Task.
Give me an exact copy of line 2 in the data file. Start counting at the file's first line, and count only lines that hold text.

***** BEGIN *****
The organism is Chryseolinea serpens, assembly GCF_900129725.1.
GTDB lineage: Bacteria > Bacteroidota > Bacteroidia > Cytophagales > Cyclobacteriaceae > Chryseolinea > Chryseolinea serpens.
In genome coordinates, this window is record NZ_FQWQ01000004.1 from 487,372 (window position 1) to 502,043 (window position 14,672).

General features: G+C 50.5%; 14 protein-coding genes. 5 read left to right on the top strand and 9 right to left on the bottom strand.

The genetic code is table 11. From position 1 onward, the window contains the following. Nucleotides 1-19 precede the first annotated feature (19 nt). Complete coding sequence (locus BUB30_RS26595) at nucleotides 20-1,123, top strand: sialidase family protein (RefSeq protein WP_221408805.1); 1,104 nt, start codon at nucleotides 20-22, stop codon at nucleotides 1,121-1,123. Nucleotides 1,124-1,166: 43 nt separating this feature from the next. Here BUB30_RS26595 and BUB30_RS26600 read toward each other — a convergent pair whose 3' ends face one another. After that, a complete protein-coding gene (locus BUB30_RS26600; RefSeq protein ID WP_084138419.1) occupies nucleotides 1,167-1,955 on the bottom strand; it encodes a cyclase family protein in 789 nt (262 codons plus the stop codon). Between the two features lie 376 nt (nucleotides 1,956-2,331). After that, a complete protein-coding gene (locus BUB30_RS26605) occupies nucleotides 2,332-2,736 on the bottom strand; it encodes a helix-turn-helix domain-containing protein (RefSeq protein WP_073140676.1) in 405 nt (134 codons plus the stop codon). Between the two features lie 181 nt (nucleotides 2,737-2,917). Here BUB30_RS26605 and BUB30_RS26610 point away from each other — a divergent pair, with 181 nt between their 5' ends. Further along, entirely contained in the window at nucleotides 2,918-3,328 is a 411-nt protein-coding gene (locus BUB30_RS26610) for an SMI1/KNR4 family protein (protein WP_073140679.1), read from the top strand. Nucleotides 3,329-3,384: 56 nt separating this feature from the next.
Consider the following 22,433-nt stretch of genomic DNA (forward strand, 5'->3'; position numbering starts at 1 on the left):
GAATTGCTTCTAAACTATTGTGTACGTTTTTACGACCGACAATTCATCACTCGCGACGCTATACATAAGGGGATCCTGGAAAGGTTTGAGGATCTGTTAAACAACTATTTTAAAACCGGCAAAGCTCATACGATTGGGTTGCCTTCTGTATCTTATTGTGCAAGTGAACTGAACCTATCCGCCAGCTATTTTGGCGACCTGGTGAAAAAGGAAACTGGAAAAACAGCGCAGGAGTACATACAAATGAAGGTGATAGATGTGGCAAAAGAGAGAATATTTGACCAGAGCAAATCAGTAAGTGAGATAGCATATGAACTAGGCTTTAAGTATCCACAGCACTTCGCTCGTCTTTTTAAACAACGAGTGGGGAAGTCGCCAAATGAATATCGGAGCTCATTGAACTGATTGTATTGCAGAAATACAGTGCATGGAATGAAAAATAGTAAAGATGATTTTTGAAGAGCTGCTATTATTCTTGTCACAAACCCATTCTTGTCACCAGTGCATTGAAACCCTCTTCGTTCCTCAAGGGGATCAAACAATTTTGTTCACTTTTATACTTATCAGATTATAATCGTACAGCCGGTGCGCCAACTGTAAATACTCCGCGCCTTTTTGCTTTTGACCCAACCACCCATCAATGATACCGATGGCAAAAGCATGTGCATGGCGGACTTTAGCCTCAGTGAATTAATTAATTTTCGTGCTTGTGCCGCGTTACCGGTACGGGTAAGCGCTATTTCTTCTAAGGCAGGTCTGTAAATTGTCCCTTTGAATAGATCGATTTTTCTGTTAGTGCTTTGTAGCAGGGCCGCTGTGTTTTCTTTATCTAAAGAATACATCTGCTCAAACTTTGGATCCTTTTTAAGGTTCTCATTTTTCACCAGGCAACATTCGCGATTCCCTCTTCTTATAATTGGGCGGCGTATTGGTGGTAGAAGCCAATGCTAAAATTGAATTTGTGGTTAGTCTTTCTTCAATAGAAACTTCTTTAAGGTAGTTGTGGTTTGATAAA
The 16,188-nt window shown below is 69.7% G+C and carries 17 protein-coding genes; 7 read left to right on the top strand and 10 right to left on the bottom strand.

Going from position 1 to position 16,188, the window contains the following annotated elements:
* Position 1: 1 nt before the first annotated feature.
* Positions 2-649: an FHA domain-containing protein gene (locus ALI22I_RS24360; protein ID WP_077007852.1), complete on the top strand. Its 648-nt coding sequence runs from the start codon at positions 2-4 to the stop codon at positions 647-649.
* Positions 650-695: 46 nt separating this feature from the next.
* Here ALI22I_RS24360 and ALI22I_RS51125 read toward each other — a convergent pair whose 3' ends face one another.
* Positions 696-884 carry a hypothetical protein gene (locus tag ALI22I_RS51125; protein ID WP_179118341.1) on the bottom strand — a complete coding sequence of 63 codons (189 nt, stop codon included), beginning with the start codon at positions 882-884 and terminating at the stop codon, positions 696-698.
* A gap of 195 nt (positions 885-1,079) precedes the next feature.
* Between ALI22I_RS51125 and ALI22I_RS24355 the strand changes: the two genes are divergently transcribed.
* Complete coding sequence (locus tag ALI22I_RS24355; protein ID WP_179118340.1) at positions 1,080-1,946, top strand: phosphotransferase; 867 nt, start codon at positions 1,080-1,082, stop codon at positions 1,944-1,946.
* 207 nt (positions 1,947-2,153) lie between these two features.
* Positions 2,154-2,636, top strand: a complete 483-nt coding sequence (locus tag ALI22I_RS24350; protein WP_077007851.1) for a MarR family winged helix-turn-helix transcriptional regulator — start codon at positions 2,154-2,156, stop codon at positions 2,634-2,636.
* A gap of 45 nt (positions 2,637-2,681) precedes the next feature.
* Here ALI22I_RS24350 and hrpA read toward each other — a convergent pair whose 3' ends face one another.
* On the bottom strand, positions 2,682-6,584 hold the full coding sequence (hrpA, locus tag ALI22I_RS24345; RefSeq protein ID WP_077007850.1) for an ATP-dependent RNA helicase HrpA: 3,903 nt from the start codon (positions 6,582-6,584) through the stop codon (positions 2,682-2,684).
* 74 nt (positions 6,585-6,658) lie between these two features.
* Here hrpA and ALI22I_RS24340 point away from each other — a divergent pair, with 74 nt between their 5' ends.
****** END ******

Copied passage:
GTDB lineage: Bacteria > Bacteroidota > Bacteroidia > Cytophagales > Cyclobacteriaceae > Chryseolinea > Chryseolinea serpens.